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Sunshine in the Scarlet Letter

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Emma Harrell

on 28 October 2013

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Transcript of Sunshine in the Scarlet Letter

Sunshine in The Scarlet Letter
"'But here in the sunny day, and among all the people, he knows us not; nor must we know him! A strange, sad man is he, with his hand always over his heart!'" (202)
" 'No, my little Pearl!' said her mother. 'Thou must gather thine own sunshine. I have none to give thee!' " (88)
"It was only the darkened house that could contain her. When sunshine came again, she was not there. Her shadow had faded across the threshold. The helpful inmate had departed, without one backward glance to gather up the meed of gratitude, if any were in the hearts of those whom she
had served so zealously." (141)
Throughout the novel, there is constant discussion about Dimmesdale and his inability to be in the light, or be true. When Pearl is questioning Hester on why they can't see Dimmesdale, Hester explains that they cannot know him in the light; only in the dark, where no one else can see them, and his secrets can remain hidden.
Throughout the novel, sunshine comes to represent innocence. Hester tells Pearl to find her own sunshine, and that she has none to give her, because Hester has lost her innocence, because of her sin.
Hester refused to be present in any times of celebration or joy. Although her scarlet letter came to stand for 'Able' rather than 'Adulterer,' she refused to receive the new title and would often remind people of the true meaning. Times of sunlight meant joy and happiness. Hester thought she was undeserving of happiness because of her sin. She was always ready to lend a helping hand when people faced bad times, yet not in happy times.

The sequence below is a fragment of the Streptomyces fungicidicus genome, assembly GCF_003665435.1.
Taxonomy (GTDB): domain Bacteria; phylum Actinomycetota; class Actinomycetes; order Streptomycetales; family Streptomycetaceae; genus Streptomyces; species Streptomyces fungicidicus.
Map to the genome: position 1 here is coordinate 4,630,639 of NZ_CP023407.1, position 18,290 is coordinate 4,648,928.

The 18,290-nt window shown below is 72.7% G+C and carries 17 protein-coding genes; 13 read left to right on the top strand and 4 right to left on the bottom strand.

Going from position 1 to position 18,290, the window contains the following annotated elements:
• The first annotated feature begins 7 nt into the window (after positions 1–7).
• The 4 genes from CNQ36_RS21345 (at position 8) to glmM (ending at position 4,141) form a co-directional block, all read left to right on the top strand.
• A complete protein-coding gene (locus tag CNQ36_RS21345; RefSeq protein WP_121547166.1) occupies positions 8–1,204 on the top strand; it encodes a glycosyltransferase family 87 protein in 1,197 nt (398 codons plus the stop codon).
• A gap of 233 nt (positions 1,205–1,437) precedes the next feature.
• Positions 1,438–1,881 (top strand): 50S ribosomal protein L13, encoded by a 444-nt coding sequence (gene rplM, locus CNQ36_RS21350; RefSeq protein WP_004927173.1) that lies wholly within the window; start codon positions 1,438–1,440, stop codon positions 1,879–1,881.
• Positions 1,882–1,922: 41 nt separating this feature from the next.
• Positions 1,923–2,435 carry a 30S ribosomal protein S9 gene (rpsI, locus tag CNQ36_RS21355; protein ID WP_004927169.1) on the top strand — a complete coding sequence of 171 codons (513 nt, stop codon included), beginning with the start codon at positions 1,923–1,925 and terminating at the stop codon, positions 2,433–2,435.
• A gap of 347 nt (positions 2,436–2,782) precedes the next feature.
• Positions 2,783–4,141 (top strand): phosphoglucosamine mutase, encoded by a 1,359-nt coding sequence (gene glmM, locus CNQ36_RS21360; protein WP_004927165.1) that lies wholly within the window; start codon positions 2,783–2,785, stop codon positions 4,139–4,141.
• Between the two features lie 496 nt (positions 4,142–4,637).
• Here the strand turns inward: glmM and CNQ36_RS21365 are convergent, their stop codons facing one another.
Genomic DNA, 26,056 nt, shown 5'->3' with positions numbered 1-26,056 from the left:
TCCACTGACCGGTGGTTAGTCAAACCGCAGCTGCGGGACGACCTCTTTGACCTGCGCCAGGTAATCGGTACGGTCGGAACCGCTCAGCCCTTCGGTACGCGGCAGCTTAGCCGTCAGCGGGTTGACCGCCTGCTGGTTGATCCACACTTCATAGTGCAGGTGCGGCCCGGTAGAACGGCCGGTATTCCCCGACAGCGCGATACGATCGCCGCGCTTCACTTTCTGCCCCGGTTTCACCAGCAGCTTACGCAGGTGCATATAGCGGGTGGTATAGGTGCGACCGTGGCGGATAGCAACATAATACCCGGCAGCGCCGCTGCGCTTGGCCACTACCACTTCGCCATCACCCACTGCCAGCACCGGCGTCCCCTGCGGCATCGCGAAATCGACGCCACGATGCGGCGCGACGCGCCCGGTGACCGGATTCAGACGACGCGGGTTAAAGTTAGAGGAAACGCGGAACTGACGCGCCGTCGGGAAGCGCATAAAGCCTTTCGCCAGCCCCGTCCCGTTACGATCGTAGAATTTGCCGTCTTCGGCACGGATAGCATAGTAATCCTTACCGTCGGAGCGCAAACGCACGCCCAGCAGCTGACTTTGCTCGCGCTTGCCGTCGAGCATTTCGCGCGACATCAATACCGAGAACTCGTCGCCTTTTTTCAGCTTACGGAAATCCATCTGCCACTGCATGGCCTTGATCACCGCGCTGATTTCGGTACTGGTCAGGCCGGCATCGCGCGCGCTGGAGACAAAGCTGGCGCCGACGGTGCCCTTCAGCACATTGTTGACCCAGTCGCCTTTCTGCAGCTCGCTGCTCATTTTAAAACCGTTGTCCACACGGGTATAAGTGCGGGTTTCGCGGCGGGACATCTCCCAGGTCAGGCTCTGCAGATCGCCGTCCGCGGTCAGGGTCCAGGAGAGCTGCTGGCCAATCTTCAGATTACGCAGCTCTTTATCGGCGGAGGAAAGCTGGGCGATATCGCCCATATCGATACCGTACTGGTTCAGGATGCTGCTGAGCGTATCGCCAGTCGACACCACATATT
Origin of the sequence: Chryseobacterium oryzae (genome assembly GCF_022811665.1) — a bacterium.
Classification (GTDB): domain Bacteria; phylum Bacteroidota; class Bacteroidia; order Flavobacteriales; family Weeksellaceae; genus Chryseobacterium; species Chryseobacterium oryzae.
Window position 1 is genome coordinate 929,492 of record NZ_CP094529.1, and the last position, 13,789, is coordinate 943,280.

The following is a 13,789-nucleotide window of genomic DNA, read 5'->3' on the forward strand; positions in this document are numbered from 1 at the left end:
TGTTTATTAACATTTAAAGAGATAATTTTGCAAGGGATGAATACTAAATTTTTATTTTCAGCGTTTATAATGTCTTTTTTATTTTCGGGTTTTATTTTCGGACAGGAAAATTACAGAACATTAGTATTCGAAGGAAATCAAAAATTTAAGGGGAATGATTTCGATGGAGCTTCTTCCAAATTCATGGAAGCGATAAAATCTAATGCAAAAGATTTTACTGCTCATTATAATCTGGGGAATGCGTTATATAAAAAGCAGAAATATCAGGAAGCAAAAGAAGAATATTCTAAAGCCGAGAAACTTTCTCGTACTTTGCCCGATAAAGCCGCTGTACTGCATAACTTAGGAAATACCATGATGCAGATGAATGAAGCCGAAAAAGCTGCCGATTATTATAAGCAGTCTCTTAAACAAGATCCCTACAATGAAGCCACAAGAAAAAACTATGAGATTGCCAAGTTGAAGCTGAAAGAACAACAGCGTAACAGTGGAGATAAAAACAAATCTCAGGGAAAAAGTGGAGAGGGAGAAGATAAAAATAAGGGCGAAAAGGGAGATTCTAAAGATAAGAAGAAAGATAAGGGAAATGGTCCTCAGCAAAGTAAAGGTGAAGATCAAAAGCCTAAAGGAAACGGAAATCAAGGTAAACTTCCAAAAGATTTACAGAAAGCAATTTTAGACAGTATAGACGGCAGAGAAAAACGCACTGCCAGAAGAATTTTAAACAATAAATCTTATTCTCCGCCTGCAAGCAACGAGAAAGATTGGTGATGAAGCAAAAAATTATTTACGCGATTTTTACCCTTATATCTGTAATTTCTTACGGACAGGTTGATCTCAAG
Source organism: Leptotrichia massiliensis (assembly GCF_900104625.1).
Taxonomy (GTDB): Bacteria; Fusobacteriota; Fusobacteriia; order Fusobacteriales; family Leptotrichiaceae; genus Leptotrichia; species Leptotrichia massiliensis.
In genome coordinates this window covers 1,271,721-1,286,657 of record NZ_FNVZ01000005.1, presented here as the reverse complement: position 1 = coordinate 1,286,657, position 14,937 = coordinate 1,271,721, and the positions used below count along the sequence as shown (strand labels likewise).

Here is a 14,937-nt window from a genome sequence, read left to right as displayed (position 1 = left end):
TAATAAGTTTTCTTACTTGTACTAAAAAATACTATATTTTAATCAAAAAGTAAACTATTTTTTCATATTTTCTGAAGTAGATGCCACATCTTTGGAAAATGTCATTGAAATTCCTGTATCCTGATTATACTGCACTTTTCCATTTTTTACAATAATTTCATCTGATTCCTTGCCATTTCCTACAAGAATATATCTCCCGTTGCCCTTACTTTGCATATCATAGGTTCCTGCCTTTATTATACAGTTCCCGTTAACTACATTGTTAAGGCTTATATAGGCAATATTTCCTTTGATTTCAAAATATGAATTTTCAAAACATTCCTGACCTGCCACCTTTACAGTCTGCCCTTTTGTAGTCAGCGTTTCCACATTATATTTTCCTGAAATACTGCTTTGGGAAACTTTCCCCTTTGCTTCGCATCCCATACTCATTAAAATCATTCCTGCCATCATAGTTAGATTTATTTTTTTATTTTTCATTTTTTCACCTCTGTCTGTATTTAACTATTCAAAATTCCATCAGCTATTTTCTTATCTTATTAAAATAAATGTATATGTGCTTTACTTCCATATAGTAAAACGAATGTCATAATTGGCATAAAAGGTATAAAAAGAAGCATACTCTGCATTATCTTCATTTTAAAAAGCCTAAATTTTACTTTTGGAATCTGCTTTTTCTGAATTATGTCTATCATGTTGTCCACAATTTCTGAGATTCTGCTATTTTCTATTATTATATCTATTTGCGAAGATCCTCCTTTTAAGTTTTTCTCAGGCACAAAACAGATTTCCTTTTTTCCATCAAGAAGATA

In Nathaniel Hawthorne's novel, The Scarlet Letter, sunshine symbolizes the innocence of Pearl and Hester's lack thereof, in addition to its representation of honesty, freedom from sin and supposed happiness and peace.
In the novel, the sunshine and light represent the truth, something that Dimmesdale can never seem to reach. He is always standing in the dark, with all of his secrets hidden. However, when he finally is in the sunlight, and all of his secrets are revealed he "wilts" away and dies, suffering when the truth is revealed, and he is in the sunlight for once.
"the sunshine does not love you. It runs away and hides itself, because it is afraid of something on your bosom. Now, see! There it is playing, a good way off. Stand you here, and let me run and catch it. I am but a child. It will not flee from me; for I wear nothing on my bosom yet!" (161).
Yet again, sunshine is representing innocence and the fact that Hester has lost her innocence through her sin, yet Pearl still has hers. Pearl realizes that there is something different about her mother that keeps her from being able to be happy and feel the sunlight.
"The sun, but little past its meridian, shone down upon the clergyman, and gave a distinctness to his figure, as he stood out from all the earth to put in his plea of guilty at the bar of eternal justice" (224).
"All his strength and energy-all his vital and intellectual force-seemed at once to desert him; insomuch that he positively withered up, shriveled away and almost vanished from mortal sight, like an uprooted
weed that lies wilting in the sun" (229).
For the first time, Dimmesdale is in the sunlight, ready to reveal his sin and guiltiness to the town. Before, Dimmesdale was always in the dark, hiding his secret and sin. Yet, when he is in the light all truth is known and he is able to finally plead guilty to his crime.
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